Veteran bank analyst Dick Bove says the Cyprus bailout is positive for U.S. banks, because fears that European officials may target depositors in other future bailouts will lead to an outflow of money from Europe and into America.
On Monday, Cyprus and its international creditors reached a deal to fix the country's banking crisis. The plan included a levy on uninsured deposits of over 100,000 euros in Popular Bank of Cyprus, which is also known as Laiki.
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"It's a gift to the American banks because you've converted Europe into Latin America" Bove told CNBC Asia's "Squawk Box" on Tuesday, referring to capital flights from Latin American the past during their own banking crisis. He added that he expects to see "a slow seepage of funds out of Europe to the American banks."
Bove, who is vice president of equity research at Rafferty Capital, said taking money away from depositors is a bad idea because they, along with bond holders, are the people that supply lenders with money that is later used to make loans and help boost the economy.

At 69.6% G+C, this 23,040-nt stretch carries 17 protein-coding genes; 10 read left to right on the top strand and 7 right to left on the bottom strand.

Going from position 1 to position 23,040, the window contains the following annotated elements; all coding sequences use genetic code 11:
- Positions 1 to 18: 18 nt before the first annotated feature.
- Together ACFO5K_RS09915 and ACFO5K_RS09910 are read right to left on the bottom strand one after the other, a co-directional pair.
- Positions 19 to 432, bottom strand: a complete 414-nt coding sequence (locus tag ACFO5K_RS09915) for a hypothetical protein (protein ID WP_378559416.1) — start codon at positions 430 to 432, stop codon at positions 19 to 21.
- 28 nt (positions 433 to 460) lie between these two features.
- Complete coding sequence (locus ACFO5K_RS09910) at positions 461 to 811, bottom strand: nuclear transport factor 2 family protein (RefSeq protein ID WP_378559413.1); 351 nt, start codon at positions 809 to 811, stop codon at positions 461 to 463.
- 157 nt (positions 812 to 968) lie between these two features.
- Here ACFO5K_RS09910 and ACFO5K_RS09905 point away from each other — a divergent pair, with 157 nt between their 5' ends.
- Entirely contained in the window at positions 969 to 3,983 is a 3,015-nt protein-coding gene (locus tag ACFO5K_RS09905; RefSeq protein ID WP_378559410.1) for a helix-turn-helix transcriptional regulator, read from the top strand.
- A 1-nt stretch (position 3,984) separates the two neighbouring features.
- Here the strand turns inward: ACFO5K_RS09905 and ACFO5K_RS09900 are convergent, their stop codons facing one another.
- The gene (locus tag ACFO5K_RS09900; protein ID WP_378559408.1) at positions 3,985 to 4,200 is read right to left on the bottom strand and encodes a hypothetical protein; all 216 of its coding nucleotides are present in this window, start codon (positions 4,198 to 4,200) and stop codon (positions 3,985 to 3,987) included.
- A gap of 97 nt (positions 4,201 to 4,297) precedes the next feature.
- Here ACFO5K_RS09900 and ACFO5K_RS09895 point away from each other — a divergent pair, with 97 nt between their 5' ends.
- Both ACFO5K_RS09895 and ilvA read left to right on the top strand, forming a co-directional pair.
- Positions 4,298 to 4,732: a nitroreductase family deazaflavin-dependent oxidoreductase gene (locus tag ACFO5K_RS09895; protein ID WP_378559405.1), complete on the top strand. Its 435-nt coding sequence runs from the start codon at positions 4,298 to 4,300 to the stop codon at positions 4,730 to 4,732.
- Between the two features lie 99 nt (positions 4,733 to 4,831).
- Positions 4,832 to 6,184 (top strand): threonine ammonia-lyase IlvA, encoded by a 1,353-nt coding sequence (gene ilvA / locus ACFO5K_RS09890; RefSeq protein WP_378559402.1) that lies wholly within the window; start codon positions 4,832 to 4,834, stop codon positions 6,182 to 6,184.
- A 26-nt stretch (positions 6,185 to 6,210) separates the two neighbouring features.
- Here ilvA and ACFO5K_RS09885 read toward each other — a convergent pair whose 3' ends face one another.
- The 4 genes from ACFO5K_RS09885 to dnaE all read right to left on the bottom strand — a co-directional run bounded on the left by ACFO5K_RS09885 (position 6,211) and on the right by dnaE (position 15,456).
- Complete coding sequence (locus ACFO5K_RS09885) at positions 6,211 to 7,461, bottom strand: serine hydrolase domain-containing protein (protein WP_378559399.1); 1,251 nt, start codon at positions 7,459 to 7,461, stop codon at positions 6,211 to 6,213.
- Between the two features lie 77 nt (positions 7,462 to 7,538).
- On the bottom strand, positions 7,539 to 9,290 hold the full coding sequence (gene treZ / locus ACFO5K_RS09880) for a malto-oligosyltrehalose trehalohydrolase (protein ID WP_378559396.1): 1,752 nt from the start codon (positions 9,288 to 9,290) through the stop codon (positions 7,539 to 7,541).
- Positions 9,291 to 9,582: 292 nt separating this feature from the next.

"You have to protect depositors in a bank, and protect the bondholders who lend money to a bank because if you don't do that then the depositors will take their money out and the bondholders won't make money available," he said.
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Ed Ponsi, Managing Director of Barchetta Capital Management, agreed that the latest Cyprus developments will trigger "capital flow into US banks," adding that he would "short European banks, [and] go long U.S. banks."
When asked about which U.S. financial institutions could profit from a potential inflow of European capital, Bove named Citigroup as a potential beneficiary.